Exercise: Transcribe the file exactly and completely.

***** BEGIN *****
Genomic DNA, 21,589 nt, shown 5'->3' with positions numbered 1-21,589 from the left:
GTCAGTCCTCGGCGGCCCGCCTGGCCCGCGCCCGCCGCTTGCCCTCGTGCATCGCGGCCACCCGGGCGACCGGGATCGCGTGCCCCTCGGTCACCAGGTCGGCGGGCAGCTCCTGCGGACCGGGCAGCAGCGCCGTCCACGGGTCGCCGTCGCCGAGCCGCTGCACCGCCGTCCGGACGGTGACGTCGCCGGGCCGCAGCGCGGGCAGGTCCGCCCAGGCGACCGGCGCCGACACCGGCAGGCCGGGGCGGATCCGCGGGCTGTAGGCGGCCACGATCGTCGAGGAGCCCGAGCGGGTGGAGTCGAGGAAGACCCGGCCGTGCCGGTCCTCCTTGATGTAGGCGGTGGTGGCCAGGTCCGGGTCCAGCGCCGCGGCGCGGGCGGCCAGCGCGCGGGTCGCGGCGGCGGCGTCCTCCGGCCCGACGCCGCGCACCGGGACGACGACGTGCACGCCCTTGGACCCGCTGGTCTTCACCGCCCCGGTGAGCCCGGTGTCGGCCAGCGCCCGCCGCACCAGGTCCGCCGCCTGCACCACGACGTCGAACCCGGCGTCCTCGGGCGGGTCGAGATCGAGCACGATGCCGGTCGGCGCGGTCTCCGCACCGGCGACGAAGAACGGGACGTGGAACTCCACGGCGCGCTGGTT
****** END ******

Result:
Genomic DNA, 21,589 nt, shown 5'->3' with positions numbered 1-21,589 from the left:
GTCAGTCCTCGGCGGCCCGCCTGGCCCGCGCCCGCCGCTTGCCCTCGTGCATCGCGGCCACCCGGGCGACCGGGATCGCGTGCCCCTCGGTCACCAGGTCGGCGGGCAGCTCCTGCGGACCGGGCAGCAGCGCCGTCCACGGGTCGCCGTCGCCGAGCCGCTGCACCGCCGTCCGGACGGTGACGTCGCCGGGCCGCAGCGCGGGCAGGTCCGCCCAGGCGACCGGCGCCGACACCGGCAGGCCGGGGCGGATCCGCGGGCTGTAGGCGGCCACGATCGTCGAGGAGCCCGAGCGGGTGGAGTCGAGGAAGACCCGGCCGTGCCGGTCCTCCTTGATGTAGGCGGTGGTGGCCAGGTCCGGGTCCAGCGCCGCGGCGCGGGCGGCCAGCGCGCGGGTCGCGGCGGCGGCGTCCTCCGGCCCGACGCCGCGCACCGGGACGACGACGTGCACGCCCTTGGACCCGCTGGTCTTCACCGCCCCGGTGAGCCCGGTGTCGGCCAGCGCCCGCCGCACCAGGTCCGCCGCCTGCACCACGACGTCGAACCCGGCGTCCTCGGGCGGGTCGAGATCGAGCACGATGCCGGTCGGCGCGGTCTCCGCACCGGCGACGAAGAACGGGACGTGGAACTCCACGGCGCGCTGGTT